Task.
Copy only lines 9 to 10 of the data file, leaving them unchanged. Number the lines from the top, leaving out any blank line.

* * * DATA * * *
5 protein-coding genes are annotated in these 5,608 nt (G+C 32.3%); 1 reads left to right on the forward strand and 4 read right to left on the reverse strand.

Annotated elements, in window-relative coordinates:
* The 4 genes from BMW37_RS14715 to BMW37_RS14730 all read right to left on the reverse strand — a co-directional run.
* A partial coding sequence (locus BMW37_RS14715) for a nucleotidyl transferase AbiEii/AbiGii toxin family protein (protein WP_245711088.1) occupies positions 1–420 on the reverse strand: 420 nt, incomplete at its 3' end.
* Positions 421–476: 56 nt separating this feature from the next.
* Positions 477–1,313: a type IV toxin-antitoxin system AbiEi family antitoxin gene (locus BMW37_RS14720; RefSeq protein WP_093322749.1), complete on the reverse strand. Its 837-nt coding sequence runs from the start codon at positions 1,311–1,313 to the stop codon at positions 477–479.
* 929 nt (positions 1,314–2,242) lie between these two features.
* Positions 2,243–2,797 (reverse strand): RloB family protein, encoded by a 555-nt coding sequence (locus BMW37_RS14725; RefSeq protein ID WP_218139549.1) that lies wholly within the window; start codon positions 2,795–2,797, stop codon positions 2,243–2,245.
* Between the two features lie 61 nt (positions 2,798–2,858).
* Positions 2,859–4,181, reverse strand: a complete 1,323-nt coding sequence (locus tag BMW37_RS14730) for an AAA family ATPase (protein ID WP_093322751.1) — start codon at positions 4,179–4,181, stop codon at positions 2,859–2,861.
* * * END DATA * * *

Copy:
* Between the two features lie 61 nt (positions 2,798–2,858).
* Positions 2,859–4,181, reverse strand: a complete 1,323-nt coding sequence (locus tag BMW37_RS14730) for an AAA family ATPase (protein ID WP_093322751.1) — start codon at positions 4,179–4,181, stop codon at positions 2,859–2,861.